Azer­bai­jani wine en­ters new mar­kets

Azer News - - Business - By Ni­gar Ab­basova

The wine ex­port of Azer­bai­jan, the coun­try with tra­di­tion­ally widely de­vel­oped vine-grow­ing, hit $3.5 mil­lion in 2016.

Head of the Wine Ex­porters' and Pro­duc­ers' As­so­ci­a­tion of Azer­bai­jan Elchin Mada­tov said that the coun­try also launched wine ex­port to new mar­kets such as China, Viet­nam, Ja­pan, South Korea, the U.S. and some Euro­pean coun­tries.

He made the re­mark while ad­dress­ing a con­fer­ence ded­i­cated to the re­sults of the state pro­gram on so­cio-eco­nomic devel­op­ment of Azer­bai­jani re­gions in 2014-2018.

Talking about the mea­sures that stip­u­lated the growth, Mada­tov pointed to in­tro­duc­tion of an ex­port pro­mo­tion mech­a­nism, as well as pro­mo­tion of the “Made in Azer­bai­jan” brand.

“Within the mech­a­nism, en­trepreneurs have re­ceived loans worth 440,000 man­ats ($ 230,750) since Novem­ber 2016 for sup­plies of wine. In tote, the sphere re­ceived loans worth 40 mil­lion man­ats ($ 20.9 mil­lion),” he said.

Mada­tov went on saying that lo­cal wine-mak­ers will par­tic­i­pate in two ex­hi­bi­tions to be held in China and Ger­many in 2017.

He em­pha­sized that wine-mak­ing has switched to a new level of devel­op­ment in Azer­bai­jan due to pro­grams im­ple­mented in the coun­try.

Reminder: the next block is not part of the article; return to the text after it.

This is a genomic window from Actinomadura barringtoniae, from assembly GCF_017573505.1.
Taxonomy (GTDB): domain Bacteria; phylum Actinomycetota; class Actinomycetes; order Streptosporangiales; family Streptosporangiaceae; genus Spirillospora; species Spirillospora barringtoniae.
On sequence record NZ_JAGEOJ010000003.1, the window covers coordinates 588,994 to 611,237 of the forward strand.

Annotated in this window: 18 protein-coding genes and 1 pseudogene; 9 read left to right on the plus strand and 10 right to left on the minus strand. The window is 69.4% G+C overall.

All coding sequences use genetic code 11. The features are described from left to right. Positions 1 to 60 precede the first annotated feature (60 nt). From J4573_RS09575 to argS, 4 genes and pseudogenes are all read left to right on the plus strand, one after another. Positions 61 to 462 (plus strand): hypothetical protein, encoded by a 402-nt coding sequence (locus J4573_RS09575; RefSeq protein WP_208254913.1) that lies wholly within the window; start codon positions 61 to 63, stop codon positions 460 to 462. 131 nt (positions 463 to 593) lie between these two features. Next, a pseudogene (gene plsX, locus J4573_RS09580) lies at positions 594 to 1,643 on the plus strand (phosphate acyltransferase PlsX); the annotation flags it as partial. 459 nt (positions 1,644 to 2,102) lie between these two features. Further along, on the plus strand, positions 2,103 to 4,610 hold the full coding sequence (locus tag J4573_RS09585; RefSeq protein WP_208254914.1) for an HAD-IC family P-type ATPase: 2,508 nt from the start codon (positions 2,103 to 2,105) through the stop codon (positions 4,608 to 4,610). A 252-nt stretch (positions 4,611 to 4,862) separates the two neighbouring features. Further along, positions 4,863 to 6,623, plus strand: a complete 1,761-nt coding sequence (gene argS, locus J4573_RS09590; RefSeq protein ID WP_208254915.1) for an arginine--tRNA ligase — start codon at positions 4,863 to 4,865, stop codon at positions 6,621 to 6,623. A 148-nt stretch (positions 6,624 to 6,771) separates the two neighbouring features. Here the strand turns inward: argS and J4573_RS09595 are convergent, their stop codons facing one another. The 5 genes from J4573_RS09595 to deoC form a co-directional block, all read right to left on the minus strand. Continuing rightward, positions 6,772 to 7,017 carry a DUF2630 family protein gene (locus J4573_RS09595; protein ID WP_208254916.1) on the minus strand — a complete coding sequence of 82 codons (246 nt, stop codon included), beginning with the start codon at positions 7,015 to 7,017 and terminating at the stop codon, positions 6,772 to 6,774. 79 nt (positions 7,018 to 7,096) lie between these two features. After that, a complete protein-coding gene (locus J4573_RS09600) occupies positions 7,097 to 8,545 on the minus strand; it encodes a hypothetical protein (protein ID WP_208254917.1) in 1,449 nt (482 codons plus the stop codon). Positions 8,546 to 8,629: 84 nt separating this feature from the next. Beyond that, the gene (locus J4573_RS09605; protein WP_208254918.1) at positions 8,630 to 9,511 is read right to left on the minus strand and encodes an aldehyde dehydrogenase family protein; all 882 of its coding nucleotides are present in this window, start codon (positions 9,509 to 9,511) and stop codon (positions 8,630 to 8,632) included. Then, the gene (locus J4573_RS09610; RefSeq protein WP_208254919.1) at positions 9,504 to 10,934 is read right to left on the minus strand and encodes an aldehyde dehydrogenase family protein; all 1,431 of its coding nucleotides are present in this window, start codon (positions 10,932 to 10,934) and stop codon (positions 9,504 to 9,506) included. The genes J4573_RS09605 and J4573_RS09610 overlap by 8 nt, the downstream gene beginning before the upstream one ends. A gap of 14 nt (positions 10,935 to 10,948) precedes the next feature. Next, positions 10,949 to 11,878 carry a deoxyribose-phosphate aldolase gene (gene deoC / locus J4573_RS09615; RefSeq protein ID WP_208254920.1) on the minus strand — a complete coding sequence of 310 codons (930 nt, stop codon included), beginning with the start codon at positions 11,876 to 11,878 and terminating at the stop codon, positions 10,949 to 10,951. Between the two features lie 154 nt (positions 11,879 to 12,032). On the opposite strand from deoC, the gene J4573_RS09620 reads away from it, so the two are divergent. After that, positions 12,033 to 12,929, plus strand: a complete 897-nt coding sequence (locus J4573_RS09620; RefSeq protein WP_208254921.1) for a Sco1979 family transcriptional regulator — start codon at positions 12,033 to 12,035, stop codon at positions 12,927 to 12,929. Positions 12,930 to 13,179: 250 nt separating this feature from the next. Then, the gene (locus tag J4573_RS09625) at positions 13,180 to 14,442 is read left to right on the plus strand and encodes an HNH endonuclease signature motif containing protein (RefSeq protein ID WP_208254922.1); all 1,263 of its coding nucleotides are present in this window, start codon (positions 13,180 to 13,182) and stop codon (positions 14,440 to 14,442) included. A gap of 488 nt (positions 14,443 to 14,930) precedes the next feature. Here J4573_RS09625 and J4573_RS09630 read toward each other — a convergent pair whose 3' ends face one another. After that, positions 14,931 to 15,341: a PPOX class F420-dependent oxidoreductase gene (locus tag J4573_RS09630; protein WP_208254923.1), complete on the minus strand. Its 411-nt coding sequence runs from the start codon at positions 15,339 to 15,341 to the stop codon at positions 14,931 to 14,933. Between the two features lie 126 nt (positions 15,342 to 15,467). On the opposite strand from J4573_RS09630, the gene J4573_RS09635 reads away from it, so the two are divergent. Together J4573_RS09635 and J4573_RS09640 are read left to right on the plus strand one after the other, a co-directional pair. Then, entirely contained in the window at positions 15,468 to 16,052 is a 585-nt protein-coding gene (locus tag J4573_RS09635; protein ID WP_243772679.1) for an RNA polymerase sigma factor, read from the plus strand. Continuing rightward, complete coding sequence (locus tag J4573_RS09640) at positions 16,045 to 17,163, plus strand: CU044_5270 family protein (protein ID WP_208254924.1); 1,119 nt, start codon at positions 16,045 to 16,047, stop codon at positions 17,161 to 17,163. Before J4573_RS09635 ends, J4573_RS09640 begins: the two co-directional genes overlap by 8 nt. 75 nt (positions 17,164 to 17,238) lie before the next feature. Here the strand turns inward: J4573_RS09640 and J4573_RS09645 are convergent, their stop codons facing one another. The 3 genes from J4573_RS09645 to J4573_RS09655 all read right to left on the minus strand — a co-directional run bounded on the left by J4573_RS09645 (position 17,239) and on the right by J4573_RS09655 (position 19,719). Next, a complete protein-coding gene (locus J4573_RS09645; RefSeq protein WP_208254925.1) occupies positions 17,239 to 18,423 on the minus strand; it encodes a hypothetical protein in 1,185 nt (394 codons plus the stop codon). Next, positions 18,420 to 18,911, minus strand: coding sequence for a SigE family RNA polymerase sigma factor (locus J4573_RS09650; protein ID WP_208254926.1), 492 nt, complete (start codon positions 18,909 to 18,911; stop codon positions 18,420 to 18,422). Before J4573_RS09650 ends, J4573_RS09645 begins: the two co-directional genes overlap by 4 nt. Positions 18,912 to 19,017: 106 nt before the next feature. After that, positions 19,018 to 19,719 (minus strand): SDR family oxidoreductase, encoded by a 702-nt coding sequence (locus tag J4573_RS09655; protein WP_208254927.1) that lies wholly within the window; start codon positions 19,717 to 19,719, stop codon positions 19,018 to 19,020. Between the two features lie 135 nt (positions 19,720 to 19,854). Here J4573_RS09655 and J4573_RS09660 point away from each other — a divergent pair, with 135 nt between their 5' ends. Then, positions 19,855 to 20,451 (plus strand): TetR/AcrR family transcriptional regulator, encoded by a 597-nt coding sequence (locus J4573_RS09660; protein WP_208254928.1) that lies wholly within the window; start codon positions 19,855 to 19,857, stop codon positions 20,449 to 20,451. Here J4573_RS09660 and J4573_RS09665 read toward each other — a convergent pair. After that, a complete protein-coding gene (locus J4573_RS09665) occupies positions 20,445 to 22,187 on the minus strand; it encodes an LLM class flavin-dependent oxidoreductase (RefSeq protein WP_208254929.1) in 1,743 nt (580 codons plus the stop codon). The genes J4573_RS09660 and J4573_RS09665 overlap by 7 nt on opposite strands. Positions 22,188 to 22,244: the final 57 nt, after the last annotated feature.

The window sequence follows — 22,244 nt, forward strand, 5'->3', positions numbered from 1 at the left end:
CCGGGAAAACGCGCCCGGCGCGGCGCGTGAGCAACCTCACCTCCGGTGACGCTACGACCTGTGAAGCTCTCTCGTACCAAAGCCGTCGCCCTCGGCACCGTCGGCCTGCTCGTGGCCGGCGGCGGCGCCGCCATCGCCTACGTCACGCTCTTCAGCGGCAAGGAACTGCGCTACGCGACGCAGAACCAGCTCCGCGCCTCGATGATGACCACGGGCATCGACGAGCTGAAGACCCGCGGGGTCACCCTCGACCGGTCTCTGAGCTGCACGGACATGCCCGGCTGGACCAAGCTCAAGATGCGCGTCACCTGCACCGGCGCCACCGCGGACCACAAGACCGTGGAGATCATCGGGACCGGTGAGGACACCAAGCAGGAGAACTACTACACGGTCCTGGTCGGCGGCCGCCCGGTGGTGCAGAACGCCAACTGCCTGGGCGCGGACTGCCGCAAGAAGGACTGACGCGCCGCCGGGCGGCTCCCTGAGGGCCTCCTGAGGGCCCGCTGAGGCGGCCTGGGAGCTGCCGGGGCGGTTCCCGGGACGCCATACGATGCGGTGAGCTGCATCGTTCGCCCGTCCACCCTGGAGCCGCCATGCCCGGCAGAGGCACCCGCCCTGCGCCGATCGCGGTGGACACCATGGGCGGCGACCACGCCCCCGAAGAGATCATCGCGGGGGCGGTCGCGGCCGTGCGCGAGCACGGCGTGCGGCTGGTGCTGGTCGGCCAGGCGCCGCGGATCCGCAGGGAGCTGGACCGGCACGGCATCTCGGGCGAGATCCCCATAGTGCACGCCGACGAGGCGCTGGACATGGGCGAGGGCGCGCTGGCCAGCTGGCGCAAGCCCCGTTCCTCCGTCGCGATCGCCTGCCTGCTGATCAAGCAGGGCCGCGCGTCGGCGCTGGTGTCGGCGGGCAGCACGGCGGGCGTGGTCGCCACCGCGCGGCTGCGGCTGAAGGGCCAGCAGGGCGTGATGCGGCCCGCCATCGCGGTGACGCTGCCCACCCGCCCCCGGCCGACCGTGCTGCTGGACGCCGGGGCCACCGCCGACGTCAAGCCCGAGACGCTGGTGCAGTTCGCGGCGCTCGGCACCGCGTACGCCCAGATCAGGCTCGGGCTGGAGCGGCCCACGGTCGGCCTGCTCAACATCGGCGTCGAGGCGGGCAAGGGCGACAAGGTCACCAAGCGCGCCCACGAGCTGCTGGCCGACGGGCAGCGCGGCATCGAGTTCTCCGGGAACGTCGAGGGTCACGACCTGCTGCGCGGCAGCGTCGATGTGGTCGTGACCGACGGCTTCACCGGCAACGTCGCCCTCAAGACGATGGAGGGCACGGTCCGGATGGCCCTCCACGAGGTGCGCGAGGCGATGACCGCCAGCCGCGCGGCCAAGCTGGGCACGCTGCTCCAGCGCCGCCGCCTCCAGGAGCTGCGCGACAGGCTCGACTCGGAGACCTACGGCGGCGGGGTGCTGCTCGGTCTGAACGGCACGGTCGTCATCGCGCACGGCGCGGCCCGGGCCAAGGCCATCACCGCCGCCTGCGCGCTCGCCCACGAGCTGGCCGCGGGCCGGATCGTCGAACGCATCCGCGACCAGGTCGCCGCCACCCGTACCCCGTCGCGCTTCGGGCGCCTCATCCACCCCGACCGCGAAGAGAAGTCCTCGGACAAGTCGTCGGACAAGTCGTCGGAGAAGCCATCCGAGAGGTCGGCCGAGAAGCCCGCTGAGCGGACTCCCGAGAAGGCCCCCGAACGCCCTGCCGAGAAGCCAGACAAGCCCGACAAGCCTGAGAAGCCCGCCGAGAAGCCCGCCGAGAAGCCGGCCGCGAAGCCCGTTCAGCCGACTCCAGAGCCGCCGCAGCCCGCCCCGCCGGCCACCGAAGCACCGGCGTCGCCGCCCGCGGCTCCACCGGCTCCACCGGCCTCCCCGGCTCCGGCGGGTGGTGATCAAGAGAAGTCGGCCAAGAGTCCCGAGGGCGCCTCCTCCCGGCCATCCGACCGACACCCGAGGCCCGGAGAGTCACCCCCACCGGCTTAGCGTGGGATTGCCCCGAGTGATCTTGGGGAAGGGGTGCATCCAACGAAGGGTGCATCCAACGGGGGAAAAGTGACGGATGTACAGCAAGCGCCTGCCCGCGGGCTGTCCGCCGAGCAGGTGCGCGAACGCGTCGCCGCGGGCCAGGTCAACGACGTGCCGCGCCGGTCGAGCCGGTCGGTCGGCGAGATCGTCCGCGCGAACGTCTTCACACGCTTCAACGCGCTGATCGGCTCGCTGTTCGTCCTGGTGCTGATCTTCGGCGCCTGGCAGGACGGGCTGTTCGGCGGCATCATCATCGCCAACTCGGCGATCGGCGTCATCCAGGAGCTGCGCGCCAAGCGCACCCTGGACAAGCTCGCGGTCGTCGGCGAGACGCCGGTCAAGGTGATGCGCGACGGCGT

“In cer­tain Azer­bai­jani re­gions, plant­ings of grapes are be­ing ex­panded and the range of do­mes­ti­cally pro­duced wines in­creases. We are now ob­serv­ing a new trend - con­sumers are start­ing to pre­fer lo­cal wines and, at the same time, our wines find their cus­tomers abroad,” said Mada­tov.

Five ma­jor wine-grow­ing re­gions of the coun­try are Shamakha, Is­maily, Ga­bala, Gandja, Tovuz. Lo­cal grape va­ri­eties in Azer­bai­jan in­clude White Shani, Der­bendi, Nail, Bayan­shire, Ga­mashara, Ganja Pink, Bendi, Madrasa, Black Shani, Zeyn­abi, Mis­gali, Khin­dogni, Ag­dam Kechiemdzheyi, Te­brizi, and Marandi.

Among the grape sorts used to pro­duce Azer­bai­jani wine are Pinot Noir, Rkat­siteli, Pinot Blanc, Alig­ote, Ma­trassa, Po­darok Ma­garacha, Per­venets Ma­garacha, Ranni Ma­garacha, Doina, Vior­ica, and Kish­mish Mol­davski.

Azer­bai­jan be­came a mem­ber of the In­ter­na­tional Or­gan­i­sa­tion of Vine and Wine in June 2014. The coun­try has fo­cused since then on the devel­op­ment of vines and winer­ies as im­por­tant con­trib­u­tors to the econ­omy and agri­cul­ture.

To­day, Azer­bai­jan pro­duces 20 mil­lion bot­tles of wine per year, while the an­nual pro­duc­tion ca­pac­ity of the coun­try’s winer­ies is 100 mil­lion bot­tles.

Pres­i­dent Il­ham Aliyev, ad­dress­ing a re­cent Cab­i­net meet­ing, tasked the eco­nomic en­ti­ties, the Min­istry of Taxes and other to se­ri­ously ex­am­ine this mat­ter.

“Most of these plants were built in re­cent years. Ma­jor funds have been in­vested in them and mod­ern equip­ment in­stalled. How can it be pos­si­ble for plants with a pro­duc­tion ca­pac­ity of 100 mil­lion bot­tles to pro­duce only 20 mil­lion bot­tles of wine? Ei­ther the in­vestor does not know the value of his money or the pro­duc­tion is actually higher but it is ac­counted for. As the saying goes, there is il­le­gal pro­duc­tion. There­fore, we need to re­store or­der in this area,” he said.

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